Pacific Mut. Life Ins. Co. v. Haslip

From Conservapedia
Jump to: navigation, search

In Pacific Mut. Life Ins. Co. v. Haslip, 499 U.S. 1 (1991), the U.S. Supreme Court upheld a punitive damage award, but indicated that the Due Process Clause does impose an outer limit on large awards of punitive damages.

The Court expressed concerns about "unlimited jury discretion -- or unlimited judicial discretion for that matter -- in the fixing of punitive damages." But the Court refused to "draw a mathematical bright line between the constitutionally acceptable and the constitutionally unacceptable."[1] Regarding the components of "the constitutional calculus," the Court simply referred to "general concerns of reasonableness and [the need for] adequate guidance from the court when the case is tried to a jury."[2]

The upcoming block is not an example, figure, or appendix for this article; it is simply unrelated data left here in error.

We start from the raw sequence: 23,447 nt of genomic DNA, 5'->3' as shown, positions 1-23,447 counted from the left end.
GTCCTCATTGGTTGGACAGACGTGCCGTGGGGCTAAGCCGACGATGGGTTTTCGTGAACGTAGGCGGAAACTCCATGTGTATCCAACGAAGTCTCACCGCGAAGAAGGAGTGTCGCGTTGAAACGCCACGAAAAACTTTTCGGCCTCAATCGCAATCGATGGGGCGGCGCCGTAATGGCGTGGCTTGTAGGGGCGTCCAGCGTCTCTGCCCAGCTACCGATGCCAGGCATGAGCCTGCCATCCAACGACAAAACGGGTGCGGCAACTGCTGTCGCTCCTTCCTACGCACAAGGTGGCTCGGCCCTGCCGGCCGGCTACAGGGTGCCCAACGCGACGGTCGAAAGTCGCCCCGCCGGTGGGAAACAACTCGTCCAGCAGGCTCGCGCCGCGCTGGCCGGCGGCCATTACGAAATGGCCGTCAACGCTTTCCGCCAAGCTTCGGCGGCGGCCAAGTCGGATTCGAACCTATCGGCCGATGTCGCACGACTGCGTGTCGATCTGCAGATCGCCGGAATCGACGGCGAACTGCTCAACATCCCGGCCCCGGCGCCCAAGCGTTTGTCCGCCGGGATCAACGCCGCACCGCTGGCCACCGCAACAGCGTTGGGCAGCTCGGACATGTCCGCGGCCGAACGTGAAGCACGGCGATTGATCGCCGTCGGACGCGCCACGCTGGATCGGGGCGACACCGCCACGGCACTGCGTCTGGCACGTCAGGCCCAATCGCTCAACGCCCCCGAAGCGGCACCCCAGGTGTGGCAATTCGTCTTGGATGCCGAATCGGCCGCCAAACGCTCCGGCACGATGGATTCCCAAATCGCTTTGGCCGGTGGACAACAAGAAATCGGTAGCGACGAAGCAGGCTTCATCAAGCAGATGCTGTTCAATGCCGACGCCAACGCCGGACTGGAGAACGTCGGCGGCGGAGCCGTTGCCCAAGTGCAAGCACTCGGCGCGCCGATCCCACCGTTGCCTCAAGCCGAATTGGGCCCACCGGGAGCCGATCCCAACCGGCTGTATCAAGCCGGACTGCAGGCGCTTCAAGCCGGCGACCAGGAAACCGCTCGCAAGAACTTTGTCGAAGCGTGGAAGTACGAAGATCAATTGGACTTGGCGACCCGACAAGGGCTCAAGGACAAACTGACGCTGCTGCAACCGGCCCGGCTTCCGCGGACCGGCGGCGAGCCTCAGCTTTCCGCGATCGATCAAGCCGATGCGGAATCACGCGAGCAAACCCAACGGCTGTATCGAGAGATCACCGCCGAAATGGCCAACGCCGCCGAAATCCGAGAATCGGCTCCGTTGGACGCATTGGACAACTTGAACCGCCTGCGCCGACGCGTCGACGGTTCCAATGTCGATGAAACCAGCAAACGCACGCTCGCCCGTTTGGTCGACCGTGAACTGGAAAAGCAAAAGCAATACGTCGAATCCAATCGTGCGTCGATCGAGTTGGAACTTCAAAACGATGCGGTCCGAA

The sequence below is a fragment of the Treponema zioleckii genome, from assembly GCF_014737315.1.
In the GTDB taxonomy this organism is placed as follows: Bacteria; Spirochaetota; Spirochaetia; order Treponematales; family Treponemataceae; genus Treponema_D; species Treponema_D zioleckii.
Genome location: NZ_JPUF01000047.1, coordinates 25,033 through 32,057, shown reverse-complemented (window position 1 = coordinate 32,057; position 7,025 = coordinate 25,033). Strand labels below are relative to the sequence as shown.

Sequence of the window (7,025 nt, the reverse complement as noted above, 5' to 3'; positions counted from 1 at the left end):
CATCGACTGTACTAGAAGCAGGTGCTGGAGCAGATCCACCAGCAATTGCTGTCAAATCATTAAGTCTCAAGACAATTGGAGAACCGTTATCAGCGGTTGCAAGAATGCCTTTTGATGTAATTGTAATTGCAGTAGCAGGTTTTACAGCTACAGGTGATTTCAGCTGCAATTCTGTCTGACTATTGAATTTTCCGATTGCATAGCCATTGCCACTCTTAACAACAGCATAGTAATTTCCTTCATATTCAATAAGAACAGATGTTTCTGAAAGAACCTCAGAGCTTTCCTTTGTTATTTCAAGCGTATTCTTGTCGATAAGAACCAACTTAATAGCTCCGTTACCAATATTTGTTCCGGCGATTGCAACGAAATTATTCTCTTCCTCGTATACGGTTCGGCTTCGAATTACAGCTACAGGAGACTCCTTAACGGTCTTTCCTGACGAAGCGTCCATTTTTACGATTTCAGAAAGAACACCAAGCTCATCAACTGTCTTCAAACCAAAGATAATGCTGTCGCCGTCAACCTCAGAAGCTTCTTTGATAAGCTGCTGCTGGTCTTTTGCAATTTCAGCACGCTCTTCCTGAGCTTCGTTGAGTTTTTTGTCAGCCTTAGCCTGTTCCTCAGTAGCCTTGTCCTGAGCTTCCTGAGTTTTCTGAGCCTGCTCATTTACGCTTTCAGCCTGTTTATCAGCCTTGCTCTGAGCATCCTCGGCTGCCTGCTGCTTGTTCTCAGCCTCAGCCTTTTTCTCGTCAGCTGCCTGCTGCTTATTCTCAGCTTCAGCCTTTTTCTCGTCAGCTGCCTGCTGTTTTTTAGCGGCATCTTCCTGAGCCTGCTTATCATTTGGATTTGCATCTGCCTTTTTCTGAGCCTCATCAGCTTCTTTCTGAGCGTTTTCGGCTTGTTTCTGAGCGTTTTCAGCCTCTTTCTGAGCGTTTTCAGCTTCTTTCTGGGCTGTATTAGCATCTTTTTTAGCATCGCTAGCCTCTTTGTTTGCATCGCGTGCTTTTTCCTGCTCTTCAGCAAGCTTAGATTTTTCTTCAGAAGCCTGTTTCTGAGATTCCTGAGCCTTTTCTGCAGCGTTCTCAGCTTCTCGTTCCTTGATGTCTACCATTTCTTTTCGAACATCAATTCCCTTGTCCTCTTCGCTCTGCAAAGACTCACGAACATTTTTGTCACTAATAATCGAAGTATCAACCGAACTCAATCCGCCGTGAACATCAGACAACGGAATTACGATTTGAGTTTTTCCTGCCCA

Justice Harry Blackmun rendered the decision for the 7-1 Court, with only Justice Sandra Day O'Connor dissenting. Justice Blackmun wrote:

We are aware that the punitive damages award in this case is more than 4 times the amount of compensatory damages, is more than 200 times the out-of-pocket expenses of respondent Haslip, see n. 2, supra, and, of course, is much in excess of the fine that could be imposed for insurance fraud under Ala. Code §§ 13A-5-11 and 13A-5-12(a) (1982), and Ala. Code §§ 27-1-12, 27-12-17, and 27-12-23 (1986). Imprisonment, however, could also be required of an individual in the criminal context. While the monetary comparisons are wide and, indeed, may be close to the line, the award here did not lack objective criteria. We conclude, after careful consideration, that in this case it does not cross the line into the area of constitutional impropriety. Accordingly, Pacific Mutual's due process challenge must be, and is, rejected.

See also

TXO Production Corp. v. Alliance Resources Corp., 509 U.S. 443 (1993).


  1. 499 U.S. at 18.
  2. Id.